A Rainy Day's Drive to Yokohama Bay

A Rainy Day’s Drive to Yokohama Bay

Hawaii is best known for its sunny skies and warm balmy breezes, but today it’s raining. And you know what? It’s not so bad. The rain is warm. The breeze is still warm. And when you step in the sand, that’s warm too. Visitors from the mainland, where the snow is falling in areas that haven’t had it for years, are thrilled to be here. Those of us who live here have got to stop taking our paradise for granted.

Do you know that there are people who live on Oahu who have never been to the West side? Or taken a drive to see the treasures of Wahiawa in the center of the island, or even Hau`ula on the windward side? Unbelievable! Such a relatively small island begs us to discover every corner.

Yokohama Bay is at the end of the road, the farthest you can go on Oahu’s west coast. And it’s spectacular. I don’t know how long it is, but it looks like it stretches for miles. Hardly anyone is on the white sands today, possibly because of the weather, but we’ve been here on fair days and it’s the same. Unspoiled, vast, beautiful, unpopulated. The locals would rather keep it to themselves, but if the occasional visitor shows up, they’re willing to share.

For the adventurous among us, from Keawaula Beach (Yokohama Bay’s other name) is a great hiking trail to Kaena Point State Park, the island’s northwestern tip. Bring your hiking boots or at least running shoes—you don’t want to walk it in slippers. It’s pretty rocky. Bring water, too, and a sandwich, because you’ll want to stay awhile to see the monk seals that are protected here. Turtles, dolphins and sea birds also hang around, and in whale season, like today, you’re in for a treat. You can see for miles, and whales are bound to show up.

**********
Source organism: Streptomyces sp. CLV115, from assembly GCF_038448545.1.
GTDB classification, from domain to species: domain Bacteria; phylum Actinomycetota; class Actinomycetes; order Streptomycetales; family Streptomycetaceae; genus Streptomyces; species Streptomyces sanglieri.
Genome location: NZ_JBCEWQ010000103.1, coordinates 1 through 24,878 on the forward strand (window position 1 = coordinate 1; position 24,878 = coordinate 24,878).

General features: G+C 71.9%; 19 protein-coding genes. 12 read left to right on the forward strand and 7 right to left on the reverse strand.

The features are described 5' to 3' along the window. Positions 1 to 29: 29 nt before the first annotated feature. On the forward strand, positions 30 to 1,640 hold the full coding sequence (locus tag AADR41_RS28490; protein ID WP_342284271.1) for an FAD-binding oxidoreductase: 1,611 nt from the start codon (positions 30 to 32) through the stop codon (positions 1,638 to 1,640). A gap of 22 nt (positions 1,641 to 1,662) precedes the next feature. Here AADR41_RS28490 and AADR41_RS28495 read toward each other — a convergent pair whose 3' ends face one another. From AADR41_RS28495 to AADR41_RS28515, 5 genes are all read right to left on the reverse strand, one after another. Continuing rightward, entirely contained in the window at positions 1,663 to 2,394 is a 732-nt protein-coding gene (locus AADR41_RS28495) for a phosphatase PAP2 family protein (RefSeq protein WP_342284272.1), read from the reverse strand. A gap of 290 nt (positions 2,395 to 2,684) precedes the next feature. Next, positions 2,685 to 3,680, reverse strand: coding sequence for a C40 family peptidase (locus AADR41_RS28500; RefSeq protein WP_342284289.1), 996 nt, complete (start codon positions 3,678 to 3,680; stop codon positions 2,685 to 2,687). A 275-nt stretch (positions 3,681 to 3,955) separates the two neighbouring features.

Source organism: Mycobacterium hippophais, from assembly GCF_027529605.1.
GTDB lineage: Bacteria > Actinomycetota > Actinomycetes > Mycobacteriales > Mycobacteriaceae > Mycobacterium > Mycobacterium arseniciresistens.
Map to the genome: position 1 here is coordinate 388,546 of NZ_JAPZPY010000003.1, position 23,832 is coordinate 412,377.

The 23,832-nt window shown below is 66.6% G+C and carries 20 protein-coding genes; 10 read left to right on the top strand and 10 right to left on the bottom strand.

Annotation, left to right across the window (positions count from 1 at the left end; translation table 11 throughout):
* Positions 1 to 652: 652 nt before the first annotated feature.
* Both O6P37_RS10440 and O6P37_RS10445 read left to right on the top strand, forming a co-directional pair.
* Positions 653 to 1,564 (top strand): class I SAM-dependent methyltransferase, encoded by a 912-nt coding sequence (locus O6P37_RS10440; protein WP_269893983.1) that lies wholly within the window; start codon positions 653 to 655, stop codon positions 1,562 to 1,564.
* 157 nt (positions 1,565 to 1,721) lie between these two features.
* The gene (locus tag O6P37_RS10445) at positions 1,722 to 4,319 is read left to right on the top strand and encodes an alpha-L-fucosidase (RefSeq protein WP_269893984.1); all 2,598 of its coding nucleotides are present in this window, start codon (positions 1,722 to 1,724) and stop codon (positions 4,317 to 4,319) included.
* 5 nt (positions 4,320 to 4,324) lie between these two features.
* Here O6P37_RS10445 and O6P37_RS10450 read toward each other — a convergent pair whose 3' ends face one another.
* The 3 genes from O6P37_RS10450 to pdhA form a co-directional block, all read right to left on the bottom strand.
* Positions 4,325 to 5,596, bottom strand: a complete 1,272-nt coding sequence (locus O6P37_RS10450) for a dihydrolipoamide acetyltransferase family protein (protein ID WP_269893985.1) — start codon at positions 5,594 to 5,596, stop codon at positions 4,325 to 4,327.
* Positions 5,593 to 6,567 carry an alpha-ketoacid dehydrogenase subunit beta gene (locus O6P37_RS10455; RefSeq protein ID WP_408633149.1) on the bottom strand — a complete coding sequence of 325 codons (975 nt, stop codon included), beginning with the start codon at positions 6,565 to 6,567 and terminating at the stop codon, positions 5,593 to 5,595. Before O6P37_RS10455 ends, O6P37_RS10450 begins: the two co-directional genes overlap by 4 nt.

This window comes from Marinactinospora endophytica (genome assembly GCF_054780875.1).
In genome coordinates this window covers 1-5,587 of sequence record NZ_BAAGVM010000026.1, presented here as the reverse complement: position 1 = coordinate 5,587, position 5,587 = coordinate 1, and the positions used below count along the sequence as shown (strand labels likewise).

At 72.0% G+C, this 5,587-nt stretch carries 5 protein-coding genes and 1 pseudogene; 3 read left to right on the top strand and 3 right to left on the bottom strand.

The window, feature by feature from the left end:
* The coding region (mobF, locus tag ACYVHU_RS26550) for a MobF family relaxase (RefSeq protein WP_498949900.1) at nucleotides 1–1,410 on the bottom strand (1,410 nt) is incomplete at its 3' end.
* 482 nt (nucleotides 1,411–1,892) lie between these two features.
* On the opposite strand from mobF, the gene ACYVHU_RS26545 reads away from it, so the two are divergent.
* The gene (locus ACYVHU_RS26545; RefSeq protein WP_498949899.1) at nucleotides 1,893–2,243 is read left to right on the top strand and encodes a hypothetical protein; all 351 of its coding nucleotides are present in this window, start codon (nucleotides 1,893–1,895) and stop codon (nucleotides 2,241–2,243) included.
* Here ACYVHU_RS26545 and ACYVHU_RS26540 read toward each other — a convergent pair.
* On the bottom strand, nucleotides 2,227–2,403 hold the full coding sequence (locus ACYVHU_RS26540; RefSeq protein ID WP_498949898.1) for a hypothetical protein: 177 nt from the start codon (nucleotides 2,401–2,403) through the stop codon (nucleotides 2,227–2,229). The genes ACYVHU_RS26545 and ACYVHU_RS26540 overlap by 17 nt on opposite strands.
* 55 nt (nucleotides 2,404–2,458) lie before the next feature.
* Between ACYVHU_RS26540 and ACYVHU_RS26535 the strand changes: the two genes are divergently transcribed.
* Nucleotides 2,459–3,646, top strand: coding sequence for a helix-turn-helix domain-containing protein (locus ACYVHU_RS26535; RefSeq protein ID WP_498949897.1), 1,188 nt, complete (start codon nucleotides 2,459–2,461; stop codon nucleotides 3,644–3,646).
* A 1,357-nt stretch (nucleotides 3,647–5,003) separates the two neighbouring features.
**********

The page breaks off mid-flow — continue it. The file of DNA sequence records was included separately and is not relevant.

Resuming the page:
In the winter months this beach is no place for a novice. High, powerful surf pounds in, and the pros are the only ones allowed in the water by the lifeguards. In the summer, though, swimming, snorkeling and diving are dazzling in the clear, flat conditions. Don’t go out alone, as sometimes the swells can take you a little further out than you expect!

What’s its name mean? Known originally as Keawalua Beach (red harbor), large schools of squid used to gather near shore in mating season. Normally transparent, muhe’e change color to bright red during this time. The more common name of Yokohama refers to the home town of the Japanese workers who immigrated to Hawaii to work in the cane fields and often came here to fish.

Oahu has many sacred locations, and Kaena Point is one of them. In Hawaiian legend, the point is a "jumping off" point where souls join the spiritual world. Also nearby is Makua Cave, also known as Kaneana Cave, another sacred spot. Named after Kane, the Hawaiian god of creation, legend says that mankind emerged from here. The cave is 100 feet high and 450 feet deep, although most of us stay near the entrance since it’s kind of spooky. If you’re one of the brave ones, bring a flashlight and wear covered shoes.

Rain or shine, Yokohama Bay is a treasure you’ll want to discover. Take a drive! It’s less than a couple of hours no matter where you are on the island.

1 comment:

***Sharon*** said...

One of my most favorite places in the world - Makua beach and Yokohama's! (And you are right....I'd rather keep it a secret! LOL)